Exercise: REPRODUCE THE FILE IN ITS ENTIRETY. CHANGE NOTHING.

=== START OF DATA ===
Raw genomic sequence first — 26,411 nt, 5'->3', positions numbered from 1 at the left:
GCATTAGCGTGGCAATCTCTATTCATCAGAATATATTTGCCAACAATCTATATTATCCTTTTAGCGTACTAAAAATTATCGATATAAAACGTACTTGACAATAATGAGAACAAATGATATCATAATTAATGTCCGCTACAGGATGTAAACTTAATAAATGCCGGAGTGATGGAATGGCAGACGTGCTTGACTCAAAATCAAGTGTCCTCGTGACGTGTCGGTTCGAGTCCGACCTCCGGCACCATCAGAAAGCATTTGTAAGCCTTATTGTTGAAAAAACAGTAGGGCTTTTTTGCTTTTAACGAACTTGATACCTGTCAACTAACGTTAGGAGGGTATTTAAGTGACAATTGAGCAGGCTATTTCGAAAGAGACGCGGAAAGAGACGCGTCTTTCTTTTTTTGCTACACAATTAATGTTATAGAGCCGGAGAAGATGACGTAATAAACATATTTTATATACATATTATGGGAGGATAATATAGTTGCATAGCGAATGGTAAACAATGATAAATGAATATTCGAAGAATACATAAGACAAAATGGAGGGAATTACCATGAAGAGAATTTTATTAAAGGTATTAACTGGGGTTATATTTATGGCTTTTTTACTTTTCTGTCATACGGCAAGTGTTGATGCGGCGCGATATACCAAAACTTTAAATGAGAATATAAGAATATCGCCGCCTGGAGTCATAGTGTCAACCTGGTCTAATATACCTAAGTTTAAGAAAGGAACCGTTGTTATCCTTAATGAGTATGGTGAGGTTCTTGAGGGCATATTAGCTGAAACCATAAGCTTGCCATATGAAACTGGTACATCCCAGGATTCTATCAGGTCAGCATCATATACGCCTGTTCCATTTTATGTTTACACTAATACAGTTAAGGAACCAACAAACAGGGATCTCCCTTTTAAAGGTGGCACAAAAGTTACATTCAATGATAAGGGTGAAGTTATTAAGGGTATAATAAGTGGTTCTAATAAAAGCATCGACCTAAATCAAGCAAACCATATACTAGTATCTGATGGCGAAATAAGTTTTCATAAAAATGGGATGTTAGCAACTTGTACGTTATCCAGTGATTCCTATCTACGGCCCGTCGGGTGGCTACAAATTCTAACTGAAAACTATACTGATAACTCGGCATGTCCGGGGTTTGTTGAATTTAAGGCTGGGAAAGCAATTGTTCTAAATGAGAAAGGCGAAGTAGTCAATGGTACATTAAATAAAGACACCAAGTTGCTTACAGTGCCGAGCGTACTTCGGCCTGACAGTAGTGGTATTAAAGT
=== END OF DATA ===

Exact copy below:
Raw genomic sequence first — 26,411 nt, 5'->3', positions numbered from 1 at the left:
GCATTAGCGTGGCAATCTCTATTCATCAGAATATATTTGCCAACAATCTATATTATCCTTTTAGCGTACTAAAAATTATCGATATAAAACGTACTTGACAATAATGAGAACAAATGATATCATAATTAATGTCCGCTACAGGATGTAAACTTAATAAATGCCGGAGTGATGGAATGGCAGACGTGCTTGACTCAAAATCAAGTGTCCTCGTGACGTGTCGGTTCGAGTCCGACCTCCGGCACCATCAGAAAGCATTTGTAAGCCTTATTGTTGAAAAAACAGTAGGGCTTTTTTGCTTTTAACGAACTTGATACCTGTCAACTAACGTTAGGAGGGTATTTAAGTGACAATTGAGCAGGCTATTTCGAAAGAGACGCGGAAAGAGACGCGTCTTTCTTTTTTTGCTACACAATTAATGTTATAGAGCCGGAGAAGATGACGTAATAAACATATTTTATATACATATTATGGGAGGATAATATAGTTGCATAGCGAATGGTAAACAATGATAAATGAATATTCGAAGAATACATAAGACAAAATGGAGGGAATTACCATGAAGAGAATTTTATTAAAGGTATTAACTGGGGTTATATTTATGGCTTTTTTACTTTTCTGTCATACGGCAAGTGTTGATGCGGCGCGATATACCAAAACTTTAAATGAGAATATAAGAATATCGCCGCCTGGAGTCATAGTGTCAACCTGGTCTAATATACCTAAGTTTAAGAAAGGAACCGTTGTTATCCTTAATGAGTATGGTGAGGTTCTTGAGGGCATATTAGCTGAAACCATAAGCTTGCCATATGAAACTGGTACATCCCAGGATTCTATCAGGTCAGCATCATATACGCCTGTTCCATTTTATGTTTACACTAATACAGTTAAGGAACCAACAAACAGGGATCTCCCTTTTAAAGGTGGCACAAAAGTTACATTCAATGATAAGGGTGAAGTTATTAAGGGTATAATAAGTGGTTCTAATAAAAGCATCGACCTAAATCAAGCAAACCATATACTAGTATCTGATGGCGAAATAAGTTTTCATAAAAATGGGATGTTAGCAACTTGTACGTTATCCAGTGATTCCTATCTACGGCCCGTCGGGTGGCTACAAATTCTAACTGAAAACTATACTGATAACTCGGCATGTCCGGGGTTTGTTGAATTTAAGGCTGGGAAAGCAATTGTTCTAAATGAGAAAGGCGAAGTAGTCAATGGTACATTAAATAAAGACACCAAGTTGCTTACAGTGCCGAGCGTACTTCGGCCTGACAGTAGTGGTATTAAAGT